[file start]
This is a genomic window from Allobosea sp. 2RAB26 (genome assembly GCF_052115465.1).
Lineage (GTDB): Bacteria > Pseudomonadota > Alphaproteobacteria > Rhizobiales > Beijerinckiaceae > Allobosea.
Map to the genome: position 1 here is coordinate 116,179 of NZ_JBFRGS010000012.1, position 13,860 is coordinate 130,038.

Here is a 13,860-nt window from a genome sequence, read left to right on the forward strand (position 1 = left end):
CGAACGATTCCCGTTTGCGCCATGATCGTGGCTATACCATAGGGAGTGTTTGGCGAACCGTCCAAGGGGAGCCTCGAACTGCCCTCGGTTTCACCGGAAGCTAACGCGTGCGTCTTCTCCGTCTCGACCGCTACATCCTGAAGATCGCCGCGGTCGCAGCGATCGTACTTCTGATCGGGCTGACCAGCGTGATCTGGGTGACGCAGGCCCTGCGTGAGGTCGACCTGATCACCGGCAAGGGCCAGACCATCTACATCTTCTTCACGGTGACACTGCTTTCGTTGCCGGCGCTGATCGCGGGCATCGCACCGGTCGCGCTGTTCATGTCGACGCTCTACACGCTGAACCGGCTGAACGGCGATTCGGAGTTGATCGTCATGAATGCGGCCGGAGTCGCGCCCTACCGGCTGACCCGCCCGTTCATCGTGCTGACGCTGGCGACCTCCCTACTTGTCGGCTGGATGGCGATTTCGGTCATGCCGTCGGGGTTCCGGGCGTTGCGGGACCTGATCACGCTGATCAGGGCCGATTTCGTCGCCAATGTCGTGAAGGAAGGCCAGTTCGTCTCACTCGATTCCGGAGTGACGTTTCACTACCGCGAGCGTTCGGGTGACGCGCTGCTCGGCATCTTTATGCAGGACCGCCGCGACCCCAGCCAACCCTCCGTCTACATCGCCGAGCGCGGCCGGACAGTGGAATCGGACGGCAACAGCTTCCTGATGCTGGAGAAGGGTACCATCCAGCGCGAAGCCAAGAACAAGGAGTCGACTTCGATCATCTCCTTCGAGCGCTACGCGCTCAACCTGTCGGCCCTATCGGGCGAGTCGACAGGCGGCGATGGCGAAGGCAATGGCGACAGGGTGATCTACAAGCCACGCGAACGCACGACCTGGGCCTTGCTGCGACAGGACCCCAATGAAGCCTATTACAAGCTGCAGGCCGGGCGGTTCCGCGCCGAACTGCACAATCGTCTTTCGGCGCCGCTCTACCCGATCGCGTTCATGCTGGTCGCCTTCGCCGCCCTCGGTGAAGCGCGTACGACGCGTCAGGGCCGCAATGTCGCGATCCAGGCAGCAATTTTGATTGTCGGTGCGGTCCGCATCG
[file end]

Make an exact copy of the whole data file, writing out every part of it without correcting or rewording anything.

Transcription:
This is a genomic window from Allobosea sp. 2RAB26 (genome assembly GCF_052115465.1).
Lineage (GTDB): Bacteria > Pseudomonadota > Alphaproteobacteria > Rhizobiales > Beijerinckiaceae > Allobosea.
Map to the genome: position 1 here is coordinate 116,179 of NZ_JBFRGS010000012.1, position 13,860 is coordinate 130,038.

Here is a 13,860-nt window from a genome sequence, read left to right on the forward strand (position 1 = left end):
CGAACGATTCCCGTTTGCGCCATGATCGTGGCTATACCATAGGGAGTGTTTGGCGAACCGTCCAAGGGGAGCCTCGAACTGCCCTCGGTTTCACCGGAAGCTAACGCGTGCGTCTTCTCCGTCTCGACCGCTACATCCTGAAGATCGCCGCGGTCGCAGCGATCGTACTTCTGATCGGGCTGACCAGCGTGATCTGGGTGACGCAGGCCCTGCGTGAGGTCGACCTGATCACCGGCAAGGGCCAGACCATCTACATCTTCTTCACGGTGACACTGCTTTCGTTGCCGGCGCTGATCGCGGGCATCGCACCGGTCGCGCTGTTCATGTCGACGCTCTACACGCTGAACCGGCTGAACGGCGATTCGGAGTTGATCGTCATGAATGCGGCCGGAGTCGCGCCCTACCGGCTGACCCGCCCGTTCATCGTGCTGACGCTGGCGACCTCCCTACTTGTCGGCTGGATGGCGATTTCGGTCATGCCGTCGGGGTTCCGGGCGTTGCGGGACCTGATCACGCTGATCAGGGCCGATTTCGTCGCCAATGTCGTGAAGGAAGGCCAGTTCGTCTCACTCGATTCCGGAGTGACGTTTCACTACCGCGAGCGTTCGGGTGACGCGCTGCTCGGCATCTTTATGCAGGACCGCCGCGACCCCAGCCAACCCTCCGTCTACATCGCCGAGCGCGGCCGGACAGTGGAATCGGACGGCAACAGCTTCCTGATGCTGGAGAAGGGTACCATCCAGCGCGAAGCCAAGAACAAGGAGTCGACTTCGATCATCTCCTTCGAGCGCTACGCGCTCAACCTGTCGGCCCTATCGGGCGAGTCGACAGGCGGCGATGGCGAAGGCAATGGCGACAGGGTGATCTACAAGCCACGCGAACGCACGACCTGGGCCTTGCTGCGACAGGACCCCAATGAAGCCTATTACAAGCTGCAGGCCGGGCGGTTCCGCGCCGAACTGCACAATCGTCTTTCGGCGCCGCTCTACCCGATCGCGTTCATGCTGGTCGCCTTCGCCGCCCTCGGTGAAGCGCGTACGACGCGTCAGGGCCGCAATGTCGCGATCCAGGCAGCAATTTTGATTGTCGGTGCGGTCCGCATCG